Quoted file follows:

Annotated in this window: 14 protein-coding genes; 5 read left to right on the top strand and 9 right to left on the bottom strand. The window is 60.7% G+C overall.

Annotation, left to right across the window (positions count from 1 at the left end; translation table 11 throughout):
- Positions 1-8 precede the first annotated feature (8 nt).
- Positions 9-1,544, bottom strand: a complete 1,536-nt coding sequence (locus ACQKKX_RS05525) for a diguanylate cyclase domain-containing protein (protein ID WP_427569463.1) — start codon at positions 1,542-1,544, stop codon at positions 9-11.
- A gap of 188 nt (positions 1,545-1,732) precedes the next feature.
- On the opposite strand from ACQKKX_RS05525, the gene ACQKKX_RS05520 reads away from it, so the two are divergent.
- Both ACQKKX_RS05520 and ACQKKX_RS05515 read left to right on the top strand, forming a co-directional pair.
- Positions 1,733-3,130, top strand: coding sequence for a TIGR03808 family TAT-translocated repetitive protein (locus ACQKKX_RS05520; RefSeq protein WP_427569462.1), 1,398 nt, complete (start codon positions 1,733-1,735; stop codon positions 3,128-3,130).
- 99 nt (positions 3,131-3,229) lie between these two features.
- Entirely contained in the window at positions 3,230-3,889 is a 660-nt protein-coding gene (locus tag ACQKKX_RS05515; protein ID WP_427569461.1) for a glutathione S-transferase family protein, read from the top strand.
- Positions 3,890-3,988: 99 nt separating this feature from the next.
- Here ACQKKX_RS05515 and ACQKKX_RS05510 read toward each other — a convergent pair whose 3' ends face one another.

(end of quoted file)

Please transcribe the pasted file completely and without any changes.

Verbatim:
Annotated in this window: 14 protein-coding genes; 5 read left to right on the top strand and 9 right to left on the bottom strand. The window is 60.7% G+C overall.

Annotation, left to right across the window (positions count from 1 at the left end; translation table 11 throughout):
- Positions 1-8 precede the first annotated feature (8 nt).
- Positions 9-1,544, bottom strand: a complete 1,536-nt coding sequence (locus ACQKKX_RS05525) for a diguanylate cyclase domain-containing protein (protein ID WP_427569463.1) — start codon at positions 1,542-1,544, stop codon at positions 9-11.
- A gap of 188 nt (positions 1,545-1,732) precedes the next feature.
- On the opposite strand from ACQKKX_RS05525, the gene ACQKKX_RS05520 reads away from it, so the two are divergent.
- Both ACQKKX_RS05520 and ACQKKX_RS05515 read left to right on the top strand, forming a co-directional pair.
- Positions 1,733-3,130, top strand: coding sequence for a TIGR03808 family TAT-translocated repetitive protein (locus ACQKKX_RS05520; RefSeq protein WP_427569462.1), 1,398 nt, complete (start codon positions 1,733-1,735; stop codon positions 3,128-3,130).
- 99 nt (positions 3,131-3,229) lie between these two features.
- Entirely contained in the window at positions 3,230-3,889 is a 660-nt protein-coding gene (locus tag ACQKKX_RS05515; protein ID WP_427569461.1) for a glutathione S-transferase family protein, read from the top strand.
- Positions 3,890-3,988: 99 nt separating this feature from the next.
- Here ACQKKX_RS05515 and ACQKKX_RS05510 read toward each other — a convergent pair whose 3' ends face one another.